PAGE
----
Snapdragon-based Windows 8 PCs due by end of 2012

The first Windows 8 PCs that will run under Snapdragon processors made by Qualcomm could be launched by the end of 2012. News.com reports that during a company investor meeting today in New York, Qualcomm CEO Paul Jacobs said that the company is already working with Microsoft to ensure that its Snapdragon processors will work well with Windows 8. Microsoft announced earlier this year that Windows 8 will be made to run on ARM-designed processors such as the ones that Qualcomm makes.

Some people have already pointed out that a Windows 8 PC running on an ARM-based processor won't be able to run older software programs designed for past Windows operating systems, which have been made to run on x86-based chips such as the ones made by Intel and AMD. But Qualcomm's Chief Operating Officer Steve Mollenkopf said today that won't be a problem for its Windows 8 PCs. Many of the more popular PC applications will be re-written to work on processors with the ARM design like the Snapdragon. He also said that other applications will move to the cloud server space which eliminates the need for any specific processor.

He added, "For the apps that you really care about, I don't see it as a significant growth inhibitor in terms of ARM vs. Windows. I don't think the impact is as significant as what others believe."

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ARM-based ultrabooks capable of properly doing full HD video and Microsoft porting Office 2010 (or newer) to ARM and they have a win for me.

When they say: "ARM-based processor won't be able to run older software programs designed for past Windows operating systems" my understanding is that the ARM version has shed a lot of legacy API calls that are x86 specific (or just old), many applications have manual assembly code optimisations and the most important point being that x86 binaries won't run on ARM.

It will be interesting to see if the situation changes in 3-4 years given that a 64bit version of ARM will be coming out thus the ability for ARM to come as competitor to Intel in the laptop/desktop segment raises some interesting thoughts. ARM doesn't necessarily have to be at the bleeding edge of performance but if it does what most people need then that is all that is really required.

Mr Nom Nom's said,
When they say: "ARM-based processor won't be able to run older software programs designed for past Windows operating systems" my understanding is that the ARM version has shed a lot of legacy API calls that are x86 specific (or just old), many applications have manual assembly code optimisations and the most important point being that x86 binaries won't run on ARM.

It will be interesting to see if the situation changes in 3-4 years given that a 64bit version of ARM will be coming out thus the ability for ARM to come as competitor to Intel in the laptop/desktop segment raises some interesting thoughts. ARM doesn't necessarily have to be at the bleeding edge of performance but if it does what most people need then that is all that is really required.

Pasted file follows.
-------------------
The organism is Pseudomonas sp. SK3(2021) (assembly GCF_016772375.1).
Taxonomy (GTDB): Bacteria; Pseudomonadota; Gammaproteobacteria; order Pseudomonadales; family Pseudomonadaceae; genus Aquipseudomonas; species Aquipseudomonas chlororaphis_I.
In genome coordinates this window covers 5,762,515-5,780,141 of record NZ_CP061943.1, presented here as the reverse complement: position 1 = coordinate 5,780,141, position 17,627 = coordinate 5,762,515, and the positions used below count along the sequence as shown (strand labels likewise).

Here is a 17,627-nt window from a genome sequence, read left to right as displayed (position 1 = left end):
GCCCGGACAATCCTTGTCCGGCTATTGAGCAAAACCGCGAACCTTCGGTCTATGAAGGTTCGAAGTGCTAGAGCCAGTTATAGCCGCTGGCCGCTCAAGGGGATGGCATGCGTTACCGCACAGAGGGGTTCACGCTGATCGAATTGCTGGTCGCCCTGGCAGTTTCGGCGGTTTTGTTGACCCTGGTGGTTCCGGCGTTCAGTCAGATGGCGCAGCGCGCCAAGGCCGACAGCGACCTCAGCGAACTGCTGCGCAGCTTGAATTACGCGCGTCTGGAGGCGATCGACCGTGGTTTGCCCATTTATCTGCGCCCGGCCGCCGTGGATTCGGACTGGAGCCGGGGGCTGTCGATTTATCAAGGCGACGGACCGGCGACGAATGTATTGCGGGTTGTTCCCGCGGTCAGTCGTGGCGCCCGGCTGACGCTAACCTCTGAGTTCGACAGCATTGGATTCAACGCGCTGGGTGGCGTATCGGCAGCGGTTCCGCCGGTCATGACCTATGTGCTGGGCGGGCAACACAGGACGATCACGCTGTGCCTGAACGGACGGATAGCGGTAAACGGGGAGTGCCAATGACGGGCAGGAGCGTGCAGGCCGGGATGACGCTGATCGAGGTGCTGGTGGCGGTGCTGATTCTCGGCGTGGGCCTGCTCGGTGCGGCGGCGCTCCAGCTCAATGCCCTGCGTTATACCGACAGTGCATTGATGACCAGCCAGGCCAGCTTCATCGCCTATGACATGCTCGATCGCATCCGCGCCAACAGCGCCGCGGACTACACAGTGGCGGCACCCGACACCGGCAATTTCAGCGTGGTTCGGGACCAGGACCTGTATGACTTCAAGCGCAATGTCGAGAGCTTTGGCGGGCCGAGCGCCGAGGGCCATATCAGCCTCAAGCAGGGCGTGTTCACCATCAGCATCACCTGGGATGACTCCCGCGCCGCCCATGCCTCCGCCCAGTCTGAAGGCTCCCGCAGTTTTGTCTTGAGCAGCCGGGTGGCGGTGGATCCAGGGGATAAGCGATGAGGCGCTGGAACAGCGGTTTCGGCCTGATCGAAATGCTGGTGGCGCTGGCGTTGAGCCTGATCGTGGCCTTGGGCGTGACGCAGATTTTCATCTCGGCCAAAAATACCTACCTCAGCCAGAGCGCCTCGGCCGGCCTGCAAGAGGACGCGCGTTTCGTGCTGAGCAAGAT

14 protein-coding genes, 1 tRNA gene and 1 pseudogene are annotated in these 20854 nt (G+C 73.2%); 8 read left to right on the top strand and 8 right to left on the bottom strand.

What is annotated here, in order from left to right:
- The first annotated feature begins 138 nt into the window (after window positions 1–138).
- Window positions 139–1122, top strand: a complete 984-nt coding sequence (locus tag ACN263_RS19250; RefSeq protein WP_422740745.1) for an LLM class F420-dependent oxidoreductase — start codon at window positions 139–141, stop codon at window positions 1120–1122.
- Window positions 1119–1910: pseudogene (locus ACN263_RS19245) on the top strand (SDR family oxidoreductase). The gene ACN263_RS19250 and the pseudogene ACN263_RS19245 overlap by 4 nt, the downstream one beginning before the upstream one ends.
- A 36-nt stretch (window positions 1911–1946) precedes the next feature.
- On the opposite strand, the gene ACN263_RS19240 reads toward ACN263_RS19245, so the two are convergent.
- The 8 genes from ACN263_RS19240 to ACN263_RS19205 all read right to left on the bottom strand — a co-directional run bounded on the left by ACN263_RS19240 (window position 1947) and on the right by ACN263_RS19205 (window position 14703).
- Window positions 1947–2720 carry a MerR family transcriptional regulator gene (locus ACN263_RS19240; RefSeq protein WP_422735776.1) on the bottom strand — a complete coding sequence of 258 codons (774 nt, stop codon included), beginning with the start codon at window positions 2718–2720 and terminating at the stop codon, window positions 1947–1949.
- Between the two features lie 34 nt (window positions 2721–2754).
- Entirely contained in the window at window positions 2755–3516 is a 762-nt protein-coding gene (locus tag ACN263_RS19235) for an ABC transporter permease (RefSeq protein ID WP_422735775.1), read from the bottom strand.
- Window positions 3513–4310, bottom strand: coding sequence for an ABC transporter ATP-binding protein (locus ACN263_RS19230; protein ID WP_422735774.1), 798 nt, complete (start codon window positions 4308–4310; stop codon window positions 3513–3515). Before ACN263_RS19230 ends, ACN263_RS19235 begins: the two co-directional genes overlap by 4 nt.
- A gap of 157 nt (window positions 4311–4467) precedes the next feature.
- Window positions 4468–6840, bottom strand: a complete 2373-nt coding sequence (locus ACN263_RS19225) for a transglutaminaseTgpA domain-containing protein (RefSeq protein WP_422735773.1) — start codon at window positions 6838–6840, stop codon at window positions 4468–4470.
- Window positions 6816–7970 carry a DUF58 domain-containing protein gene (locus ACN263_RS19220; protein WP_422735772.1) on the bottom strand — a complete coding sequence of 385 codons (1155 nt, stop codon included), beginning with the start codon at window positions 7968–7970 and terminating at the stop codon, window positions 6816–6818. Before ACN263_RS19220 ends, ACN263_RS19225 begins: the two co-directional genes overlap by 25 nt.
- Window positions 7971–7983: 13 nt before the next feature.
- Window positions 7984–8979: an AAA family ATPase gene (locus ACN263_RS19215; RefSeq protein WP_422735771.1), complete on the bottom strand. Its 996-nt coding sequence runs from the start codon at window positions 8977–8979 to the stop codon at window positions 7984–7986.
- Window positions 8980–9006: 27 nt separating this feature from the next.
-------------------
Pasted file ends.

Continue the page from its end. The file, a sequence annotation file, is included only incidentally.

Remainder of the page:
For ARM to go head to head with Intel on the performance side of things, I would guess they would need to push a lot of cores onto a single die. Think about it, new more efficient applications can be scaled across more cores. ARM could slap so many cores onto a chip because after all, while ARM has nearly always been tailored for small form factors like mobiles etc, they could scale this upwards to PC's. When only one or two cores are needed it can shut the other ones down. Tegra 3 chips do this, they have 5 cores, 4 normal cores and 1 additional if the device needs the extra power then it automatically shuts it off to save power.

Tony. said,

For ARM to go head to head with Intel on the performance side of things, I would guess they would need to push a lot of cores onto a single die. Think about it, new more efficient applications can be scaled across more cores. ARM could slap so many cores onto a chip because after all, while ARM has nearly always been tailored for small form factors like mobiles etc, they could scale this upwards to PC's. When only one or two cores are needed it can shut the other ones down. Tegra 3 chips do this, they have 5 cores, 4 normal cores and 1 additional if the device needs the extra power then it automatically shuts it off to save power.


I think you got that backwards. That 5th core in Tegra 3 is what does most of the work. Only when more power is needed, such as when playing a game are the other 4 powered up, and that 5th one powered off.

Tony. said,

For ARM to go head to head with Intel on the performance side of things, I would guess they would need to push a lot of cores onto a single die.

If ARM start to make real headway in low-powered laptops and tablets running Windows, I would not be at all surprised to see designs coming out of ARM giving per-core performance comparable with the lower end of Intel/AMD's x86 offerings. If the market for it appears, which is hardly unlikely, I suspect Qualcomm would be very interested in getting such chips fabbed.

Good to hear, I have little doubt MS will do an office version for the ARM chip as well as promote and support development of popular apps. The point about cloud services is a good one too.

Eitherway a full day of battery life with office and other windows apps on a light portable device would be great imo.